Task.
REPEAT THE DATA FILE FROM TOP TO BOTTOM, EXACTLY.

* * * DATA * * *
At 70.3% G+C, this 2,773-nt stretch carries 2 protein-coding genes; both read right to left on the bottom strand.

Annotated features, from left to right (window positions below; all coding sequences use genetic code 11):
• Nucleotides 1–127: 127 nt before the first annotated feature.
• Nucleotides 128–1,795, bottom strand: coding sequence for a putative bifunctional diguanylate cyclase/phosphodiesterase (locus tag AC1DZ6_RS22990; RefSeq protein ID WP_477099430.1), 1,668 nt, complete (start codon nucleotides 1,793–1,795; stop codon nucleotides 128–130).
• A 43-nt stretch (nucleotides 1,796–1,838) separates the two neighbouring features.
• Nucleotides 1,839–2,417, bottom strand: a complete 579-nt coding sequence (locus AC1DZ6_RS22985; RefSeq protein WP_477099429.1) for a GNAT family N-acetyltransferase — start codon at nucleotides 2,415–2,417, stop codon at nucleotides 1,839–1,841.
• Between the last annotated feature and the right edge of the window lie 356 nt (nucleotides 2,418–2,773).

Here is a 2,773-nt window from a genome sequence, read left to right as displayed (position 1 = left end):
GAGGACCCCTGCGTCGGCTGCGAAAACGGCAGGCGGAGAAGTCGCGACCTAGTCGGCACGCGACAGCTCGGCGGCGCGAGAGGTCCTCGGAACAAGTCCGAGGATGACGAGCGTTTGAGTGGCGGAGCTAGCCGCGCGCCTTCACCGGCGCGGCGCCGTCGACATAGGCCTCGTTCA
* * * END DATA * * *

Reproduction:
At 70.3% G+C, this 2,773-nt stretch carries 2 protein-coding genes; both read right to left on the bottom strand.

Annotated features, from left to right (window positions below; all coding sequences use genetic code 11):
• Nucleotides 1–127: 127 nt before the first annotated feature.
• Nucleotides 128–1,795, bottom strand: coding sequence for a putative bifunctional diguanylate cyclase/phosphodiesterase (locus tag AC1DZ6_RS22990; RefSeq protein ID WP_477099430.1), 1,668 nt, complete (start codon nucleotides 1,793–1,795; stop codon nucleotides 128–130).
• A 43-nt stretch (nucleotides 1,796–1,838) separates the two neighbouring features.
• Nucleotides 1,839–2,417, bottom strand: a complete 579-nt coding sequence (locus AC1DZ6_RS22985; RefSeq protein WP_477099429.1) for a GNAT family N-acetyltransferase — start codon at nucleotides 2,415–2,417, stop codon at nucleotides 1,839–1,841.
• Between the last annotated feature and the right edge of the window lie 356 nt (nucleotides 2,418–2,773).

Here is a 2,773-nt window from a genome sequence, read left to right as displayed (position 1 = left end):
GAGGACCCCTGCGTCGGCTGCGAAAACGGCAGGCGGAGAAGTCGCGACCTAGTCGGCACGCGACAGCTCGGCGGCGCGAGAGGTCCTCGGAACAAGTCCGAGGATGACGAGCGTTTGAGTGGCGGAGCTAGCCGCGCGCCTTCACCGGCGCGGCGCCGTCGACATAGGCCTCGTTCA